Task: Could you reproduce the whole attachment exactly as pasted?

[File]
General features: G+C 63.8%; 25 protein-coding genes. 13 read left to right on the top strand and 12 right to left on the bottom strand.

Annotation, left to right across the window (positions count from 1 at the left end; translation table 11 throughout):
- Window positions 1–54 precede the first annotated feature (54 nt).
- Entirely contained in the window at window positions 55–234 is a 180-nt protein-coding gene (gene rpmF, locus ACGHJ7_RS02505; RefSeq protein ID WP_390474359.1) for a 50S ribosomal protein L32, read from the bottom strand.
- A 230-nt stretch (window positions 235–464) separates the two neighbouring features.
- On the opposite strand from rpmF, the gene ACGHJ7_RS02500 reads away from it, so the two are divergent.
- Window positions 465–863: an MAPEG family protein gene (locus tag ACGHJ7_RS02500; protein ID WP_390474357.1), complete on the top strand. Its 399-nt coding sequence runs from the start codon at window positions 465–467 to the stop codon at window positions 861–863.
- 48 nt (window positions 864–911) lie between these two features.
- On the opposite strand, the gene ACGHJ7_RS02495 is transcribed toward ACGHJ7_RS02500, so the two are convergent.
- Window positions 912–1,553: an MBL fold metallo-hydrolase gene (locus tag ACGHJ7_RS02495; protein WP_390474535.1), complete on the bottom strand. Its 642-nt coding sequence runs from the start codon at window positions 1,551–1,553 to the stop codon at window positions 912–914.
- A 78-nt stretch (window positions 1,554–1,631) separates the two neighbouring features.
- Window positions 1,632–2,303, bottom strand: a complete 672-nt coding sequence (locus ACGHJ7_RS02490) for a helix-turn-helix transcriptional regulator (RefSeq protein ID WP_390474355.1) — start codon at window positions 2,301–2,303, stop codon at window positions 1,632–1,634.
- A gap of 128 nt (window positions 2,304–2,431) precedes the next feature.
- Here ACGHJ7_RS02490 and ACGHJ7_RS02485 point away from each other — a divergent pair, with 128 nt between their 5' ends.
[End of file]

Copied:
General features: G+C 63.8%; 25 protein-coding genes. 13 read left to right on the top strand and 12 right to left on the bottom strand.

Annotation, left to right across the window (positions count from 1 at the left end; translation table 11 throughout):
- Window positions 1–54 precede the first annotated feature (54 nt).
- Entirely contained in the window at window positions 55–234 is a 180-nt protein-coding gene (gene rpmF, locus ACGHJ7_RS02505; RefSeq protein ID WP_390474359.1) for a 50S ribosomal protein L32, read from the bottom strand.
- A 230-nt stretch (window positions 235–464) separates the two neighbouring features.
- On the opposite strand from rpmF, the gene ACGHJ7_RS02500 reads away from it, so the two are divergent.
- Window positions 465–863: an MAPEG family protein gene (locus tag ACGHJ7_RS02500; protein ID WP_390474357.1), complete on the top strand. Its 399-nt coding sequence runs from the start codon at window positions 465–467 to the stop codon at window positions 861–863.
- 48 nt (window positions 864–911) lie between these two features.
- On the opposite strand, the gene ACGHJ7_RS02495 is transcribed toward ACGHJ7_RS02500, so the two are convergent.
- Window positions 912–1,553: an MBL fold metallo-hydrolase gene (locus tag ACGHJ7_RS02495; protein WP_390474535.1), complete on the bottom strand. Its 642-nt coding sequence runs from the start codon at window positions 1,551–1,553 to the stop codon at window positions 912–914.
- A 78-nt stretch (window positions 1,554–1,631) separates the two neighbouring features.
- Window positions 1,632–2,303, bottom strand: a complete 672-nt coding sequence (locus ACGHJ7_RS02490) for a helix-turn-helix transcriptional regulator (RefSeq protein ID WP_390474355.1) — start codon at window positions 2,301–2,303, stop codon at window positions 1,632–1,634.
- A gap of 128 nt (window positions 2,304–2,431) precedes the next feature.
- Here ACGHJ7_RS02490 and ACGHJ7_RS02485 point away from each other — a divergent pair, with 128 nt between their 5' ends.